Evaluate the extent to which migrations affected United States culture in the period from 1840 to 1898.

The culture of the United States was greatly affected by the migrations of the nineteenth century. This includes the Mormon migration to Utah, the California Gold Rush, Irish immigration, homesteaders, and southern and eastern European immigration. This led to the development of American cities and the settlement of the Great Plains and the West.

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There were several very significant migrations that affected the culture of the United States between 1840 and 1898. When evaluating the extent of these migrations' impact, it may be useful to examine several migrations individually.

One relatively small yet significant migration was the Mormon migration to Utah. Between 1847 and 1869, about 70,000 Mormons from the eastern United States settled in the Utah territory. This led to the quick development of the area and had cultural impacts that reverberate today. This involves a religiously conservative yet entrepreneurial back-to-the-land culture that came to define much of the Great Basin region.

The California Gold Rush of 1849 spurred a massive migration. This led to hundreds of thousands of Americans from the East to migrate to the West in search of fortune. It also resulted in immigration from Latin America and Asia. This created a diverse cultural landscape that came to define California.

Throughout the 1840s and 1850s, 1.5 million Irish fleeing the potato famine arrived in the United States. This was the first major influx of Catholics to the country and challenged the protestant status quo. It was also the first mass wave of impoverished immigrants and led to the growth of urban slums. While some Irish immigrants left for the frontier, the vast majority remained in cities, reshaping the country's urban landscape. Many native-born Americans reacted poorly to their new Irish neighbors, and anti-Irish sentiment rose.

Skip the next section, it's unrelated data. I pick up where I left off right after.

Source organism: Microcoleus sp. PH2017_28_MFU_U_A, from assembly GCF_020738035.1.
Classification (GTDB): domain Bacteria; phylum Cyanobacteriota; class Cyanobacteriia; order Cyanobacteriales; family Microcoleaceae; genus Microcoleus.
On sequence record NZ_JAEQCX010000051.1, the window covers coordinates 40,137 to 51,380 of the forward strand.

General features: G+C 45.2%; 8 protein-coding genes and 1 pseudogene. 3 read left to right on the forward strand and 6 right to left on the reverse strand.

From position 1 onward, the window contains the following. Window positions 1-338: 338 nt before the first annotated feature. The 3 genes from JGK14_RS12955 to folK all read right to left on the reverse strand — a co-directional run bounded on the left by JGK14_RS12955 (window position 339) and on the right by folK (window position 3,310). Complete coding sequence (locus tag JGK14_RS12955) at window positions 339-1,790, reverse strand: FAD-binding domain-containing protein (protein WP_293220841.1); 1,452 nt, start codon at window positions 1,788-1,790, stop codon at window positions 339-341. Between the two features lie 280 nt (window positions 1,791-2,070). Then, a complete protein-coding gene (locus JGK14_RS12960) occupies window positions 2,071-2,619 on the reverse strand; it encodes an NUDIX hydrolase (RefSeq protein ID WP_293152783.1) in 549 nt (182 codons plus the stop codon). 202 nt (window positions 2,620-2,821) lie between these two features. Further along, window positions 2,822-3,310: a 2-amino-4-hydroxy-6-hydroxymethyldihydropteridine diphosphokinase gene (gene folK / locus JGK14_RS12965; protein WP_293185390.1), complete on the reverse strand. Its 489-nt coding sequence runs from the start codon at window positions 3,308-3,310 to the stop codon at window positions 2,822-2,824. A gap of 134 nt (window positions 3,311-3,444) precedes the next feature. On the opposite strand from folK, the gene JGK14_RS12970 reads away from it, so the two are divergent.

With the Homestead Acts of 1862 and 1866, many Americans migrated to the Great Plains. This led to a growth in the white population throughout the region and the further displacement of native peoples. With thousands of American families settling land for agriculture, people in the region began to pride themselves on their independence and endurance.

One of the largest waves of migrations to the United States began in the 1880s. Millions of southern and eastern European immigrants settled in American cities. Many of them found work in the factories of the quickly industrializing nation. This also lent a great amount of diversity to the country, as this was the first significant wave of non-English speakers to come to the United States.

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